Is Costco Worth It for Single People?
Costco, the retail giant that enables consumers to buy in bulk at a discount, has become known as a place where families go to stock up on a crazy amount of groceries. One may shop at Costco alone, but it begs the question of whether a single, kid-free person will go through enough economy-size cereal and jumbo cases of toilet paper to justify a Costco membership.
If you’re single and wondering if you belong as one of the superstore’s shoppers, read on to find out if it’s worth it for you to join the Costco crew.
The $60 Membership Must Be Justifiable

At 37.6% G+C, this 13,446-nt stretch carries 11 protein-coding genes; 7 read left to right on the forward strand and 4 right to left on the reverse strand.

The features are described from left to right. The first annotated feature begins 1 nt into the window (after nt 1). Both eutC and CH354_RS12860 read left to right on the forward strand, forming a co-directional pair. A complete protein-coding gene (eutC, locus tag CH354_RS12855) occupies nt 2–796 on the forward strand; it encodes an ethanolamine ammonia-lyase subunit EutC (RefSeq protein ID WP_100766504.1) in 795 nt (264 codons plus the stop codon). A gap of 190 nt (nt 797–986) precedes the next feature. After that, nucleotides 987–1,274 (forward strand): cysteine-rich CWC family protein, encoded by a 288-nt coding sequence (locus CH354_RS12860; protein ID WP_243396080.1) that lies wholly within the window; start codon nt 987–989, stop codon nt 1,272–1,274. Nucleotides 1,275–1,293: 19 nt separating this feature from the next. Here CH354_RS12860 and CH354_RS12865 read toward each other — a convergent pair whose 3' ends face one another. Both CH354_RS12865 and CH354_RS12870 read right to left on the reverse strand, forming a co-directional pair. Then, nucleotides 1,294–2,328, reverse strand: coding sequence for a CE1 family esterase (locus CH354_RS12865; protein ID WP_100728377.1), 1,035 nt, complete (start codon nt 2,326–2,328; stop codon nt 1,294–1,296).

It’s not just that single, childless people might feel out of place in a kid-packed emporium such as Costco; it may not be in their best financial interest either. If you aren’t familiar, to shop at Costco you’ll need your own membership card to enjoy the sweet savings (unless you’re there shopping with another member already). That membership starts at $60 a year, and while most people think it more than pays for itself in bargains, it may not work out so well for single folks.
“Keep in mind that with a Costco membership, you should have a positive cost/benefit analysis,” said Trae Bodge, smart shopping expert at Truetrae.com. In her opinion, “A single person simply doesn’t need to shop at Costco enough for the membership to be worth it.”
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It’s a Quantity Over Quality Situation
For Bodge, it’s a matter of quantity and storage accessibility for bulk buys.